Comfort and convenience – these should be your two main goals when creating a nursery lighting scheme. Babies are extra-sensitive to harsh lighting, so you should use lights that are gentle and calming to their young eyes. However, you still need enough light to perform necessary tasks quickly and easily.

Just follow these 5 lighting rules, and your nursery will be in ship-shape and ready for baby in no time:

1. Choose soft ceiling lights.

Image via HGTV.com
Image via HGTV.com

You never want bright, severe ceiling lights shining down into your baby’s eyes. Ideally, your overhead lighting should be shielded or diffused with a shade or cover. Hanging lights like pendants or chandeliers are probably your best choice for ambient lighting. If you have recessed lights or track lighting in your nursery, make sure none shine directly on the crib. (more…)

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Practical Magic: How To Have Great Lighting In The Kids’ Room

LED Mini Guide Lights Pegasus LightingLighting is perhaps the only design element that lets you change the look and mood of a room instantly. When that room belongs to your child, variation is even more important. The right lighting can be warm and comforting, creative and energetic, and above all – able to keep up with your children’s many needs. It can help soothe them to sleep, wake them up in the morning, and encourage critical thinking and self expression during the day.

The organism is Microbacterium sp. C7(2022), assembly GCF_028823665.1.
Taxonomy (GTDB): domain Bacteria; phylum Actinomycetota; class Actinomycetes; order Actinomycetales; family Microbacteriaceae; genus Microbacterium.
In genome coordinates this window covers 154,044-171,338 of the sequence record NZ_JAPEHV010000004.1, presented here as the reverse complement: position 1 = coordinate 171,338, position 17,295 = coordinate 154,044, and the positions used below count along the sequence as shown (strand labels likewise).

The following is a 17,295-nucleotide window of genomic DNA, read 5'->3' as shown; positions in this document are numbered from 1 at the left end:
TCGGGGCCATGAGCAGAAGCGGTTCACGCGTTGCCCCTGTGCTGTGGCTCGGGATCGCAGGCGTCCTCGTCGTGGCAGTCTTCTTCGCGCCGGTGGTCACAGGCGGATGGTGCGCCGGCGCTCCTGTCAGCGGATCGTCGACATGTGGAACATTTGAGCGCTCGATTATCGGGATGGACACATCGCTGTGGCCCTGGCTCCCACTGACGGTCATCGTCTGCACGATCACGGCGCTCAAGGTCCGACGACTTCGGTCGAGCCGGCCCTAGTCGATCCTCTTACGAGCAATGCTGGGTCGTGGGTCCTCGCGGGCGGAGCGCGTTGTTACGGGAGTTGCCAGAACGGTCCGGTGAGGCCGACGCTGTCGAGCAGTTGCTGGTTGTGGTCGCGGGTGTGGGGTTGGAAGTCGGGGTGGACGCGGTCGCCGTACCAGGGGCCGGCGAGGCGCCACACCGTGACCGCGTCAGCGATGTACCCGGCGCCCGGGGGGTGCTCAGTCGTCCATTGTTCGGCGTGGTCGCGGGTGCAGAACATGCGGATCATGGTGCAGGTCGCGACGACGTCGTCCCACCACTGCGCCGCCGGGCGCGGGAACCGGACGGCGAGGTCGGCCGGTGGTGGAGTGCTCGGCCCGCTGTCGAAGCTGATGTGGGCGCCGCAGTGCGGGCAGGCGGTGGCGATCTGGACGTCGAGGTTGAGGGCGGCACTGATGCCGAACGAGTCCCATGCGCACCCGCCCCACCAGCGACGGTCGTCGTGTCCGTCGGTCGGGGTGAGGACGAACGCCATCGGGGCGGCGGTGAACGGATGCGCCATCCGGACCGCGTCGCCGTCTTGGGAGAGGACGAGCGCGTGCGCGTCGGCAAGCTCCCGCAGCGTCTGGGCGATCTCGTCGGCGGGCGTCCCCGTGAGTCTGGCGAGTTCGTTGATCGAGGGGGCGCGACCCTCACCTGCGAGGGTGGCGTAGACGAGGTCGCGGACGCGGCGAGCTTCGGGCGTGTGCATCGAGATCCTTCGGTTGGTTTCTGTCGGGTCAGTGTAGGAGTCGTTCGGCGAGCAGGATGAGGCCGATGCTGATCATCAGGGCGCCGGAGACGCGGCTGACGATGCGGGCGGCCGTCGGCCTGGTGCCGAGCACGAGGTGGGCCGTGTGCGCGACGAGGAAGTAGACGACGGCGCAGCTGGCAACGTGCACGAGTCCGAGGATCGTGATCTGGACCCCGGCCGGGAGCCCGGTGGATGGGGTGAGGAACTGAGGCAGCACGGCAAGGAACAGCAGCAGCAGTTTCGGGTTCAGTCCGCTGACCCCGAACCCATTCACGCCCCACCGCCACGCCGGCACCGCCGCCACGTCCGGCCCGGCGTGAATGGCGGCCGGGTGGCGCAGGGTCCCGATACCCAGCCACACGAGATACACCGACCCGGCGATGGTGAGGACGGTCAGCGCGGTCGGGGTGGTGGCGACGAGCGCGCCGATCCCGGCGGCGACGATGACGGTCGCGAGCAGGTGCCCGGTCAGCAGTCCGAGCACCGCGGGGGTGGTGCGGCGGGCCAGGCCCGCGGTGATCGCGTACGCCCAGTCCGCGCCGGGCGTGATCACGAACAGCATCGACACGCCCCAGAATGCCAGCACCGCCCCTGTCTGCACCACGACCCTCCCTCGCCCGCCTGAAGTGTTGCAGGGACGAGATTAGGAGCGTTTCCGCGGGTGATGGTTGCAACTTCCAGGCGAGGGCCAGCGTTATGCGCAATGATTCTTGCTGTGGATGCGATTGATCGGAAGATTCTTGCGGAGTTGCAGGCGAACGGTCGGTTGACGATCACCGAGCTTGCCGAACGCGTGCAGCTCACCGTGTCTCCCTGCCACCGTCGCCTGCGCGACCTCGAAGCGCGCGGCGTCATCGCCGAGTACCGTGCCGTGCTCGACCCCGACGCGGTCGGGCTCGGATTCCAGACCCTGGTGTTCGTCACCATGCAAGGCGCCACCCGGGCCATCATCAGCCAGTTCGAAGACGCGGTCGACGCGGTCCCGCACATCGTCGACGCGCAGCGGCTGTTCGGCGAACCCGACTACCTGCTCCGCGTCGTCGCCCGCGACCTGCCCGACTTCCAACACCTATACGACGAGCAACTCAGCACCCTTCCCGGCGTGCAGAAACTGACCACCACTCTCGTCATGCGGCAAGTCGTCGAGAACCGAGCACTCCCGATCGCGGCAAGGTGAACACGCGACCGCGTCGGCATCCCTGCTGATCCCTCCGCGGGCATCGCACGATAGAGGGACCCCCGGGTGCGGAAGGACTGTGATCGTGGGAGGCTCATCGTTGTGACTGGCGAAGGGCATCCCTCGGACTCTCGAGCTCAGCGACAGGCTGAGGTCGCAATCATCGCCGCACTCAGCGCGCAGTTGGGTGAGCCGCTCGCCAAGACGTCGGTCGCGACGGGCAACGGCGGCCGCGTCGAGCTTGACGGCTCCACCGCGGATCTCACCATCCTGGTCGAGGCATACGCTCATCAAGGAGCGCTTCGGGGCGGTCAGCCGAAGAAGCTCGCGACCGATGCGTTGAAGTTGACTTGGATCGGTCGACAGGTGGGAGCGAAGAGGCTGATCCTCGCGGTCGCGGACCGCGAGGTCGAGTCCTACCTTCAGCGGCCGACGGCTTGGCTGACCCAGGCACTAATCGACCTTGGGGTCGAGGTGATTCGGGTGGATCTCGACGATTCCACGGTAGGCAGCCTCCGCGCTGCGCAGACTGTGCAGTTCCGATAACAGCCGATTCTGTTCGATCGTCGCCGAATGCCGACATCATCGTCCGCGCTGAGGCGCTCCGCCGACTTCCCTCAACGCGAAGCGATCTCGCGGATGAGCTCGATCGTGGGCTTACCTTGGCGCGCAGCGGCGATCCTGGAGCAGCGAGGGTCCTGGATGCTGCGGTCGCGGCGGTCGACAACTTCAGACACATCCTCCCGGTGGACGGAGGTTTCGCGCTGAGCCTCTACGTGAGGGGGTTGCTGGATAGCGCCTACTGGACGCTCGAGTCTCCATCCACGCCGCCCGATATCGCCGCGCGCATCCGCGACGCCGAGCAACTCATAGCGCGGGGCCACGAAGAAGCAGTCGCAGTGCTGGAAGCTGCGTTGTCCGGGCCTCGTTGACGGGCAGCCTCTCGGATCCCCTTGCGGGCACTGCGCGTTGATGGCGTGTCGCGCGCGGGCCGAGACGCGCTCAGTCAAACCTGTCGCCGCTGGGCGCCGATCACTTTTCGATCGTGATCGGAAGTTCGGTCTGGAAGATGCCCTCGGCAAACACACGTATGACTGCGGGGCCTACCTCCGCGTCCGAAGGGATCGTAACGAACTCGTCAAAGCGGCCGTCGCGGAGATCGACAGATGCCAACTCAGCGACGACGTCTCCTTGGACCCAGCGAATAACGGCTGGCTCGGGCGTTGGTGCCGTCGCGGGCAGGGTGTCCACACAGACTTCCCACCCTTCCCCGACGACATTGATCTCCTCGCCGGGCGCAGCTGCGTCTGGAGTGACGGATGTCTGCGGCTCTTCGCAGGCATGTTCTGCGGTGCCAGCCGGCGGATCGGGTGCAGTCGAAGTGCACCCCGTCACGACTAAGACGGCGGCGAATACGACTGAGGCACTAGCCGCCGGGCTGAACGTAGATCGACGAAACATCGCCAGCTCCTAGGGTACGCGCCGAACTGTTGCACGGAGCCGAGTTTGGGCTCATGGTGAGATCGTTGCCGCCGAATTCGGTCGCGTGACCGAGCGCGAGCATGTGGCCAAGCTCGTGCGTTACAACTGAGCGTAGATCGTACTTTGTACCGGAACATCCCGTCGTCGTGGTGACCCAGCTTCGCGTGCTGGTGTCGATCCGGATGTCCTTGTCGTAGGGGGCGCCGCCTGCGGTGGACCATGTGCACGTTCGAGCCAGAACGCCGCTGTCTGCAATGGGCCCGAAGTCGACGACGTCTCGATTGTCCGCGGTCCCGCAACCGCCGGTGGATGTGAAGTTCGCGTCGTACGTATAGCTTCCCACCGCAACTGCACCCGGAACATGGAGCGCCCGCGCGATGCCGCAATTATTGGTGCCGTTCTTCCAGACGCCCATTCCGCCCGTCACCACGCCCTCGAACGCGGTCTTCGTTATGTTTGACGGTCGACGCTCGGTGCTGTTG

Here are a few elements that add a little practical magic to the kids’ bedroom:

1. Night Lights

I’d say safety and sleep are the first two things to address when lighting a child’s bedroom. How to help your child sleep through the night, and how to help him navigate in the dark without mishaps. A night light can solve both these issues. (No wonder it’s a bedroom classic!) Of course, you can go with the standard plug-in variety, or you can use battery operated guide lights to add light where your child needs it most.

Night Light in child's bedroom Pegasus Lighting

I love the idea of a halo of soft mini guide lights around a headboard to comfort a child at night, or a bedside guide light she can use to reach the bathroom safely in the dark. (more…)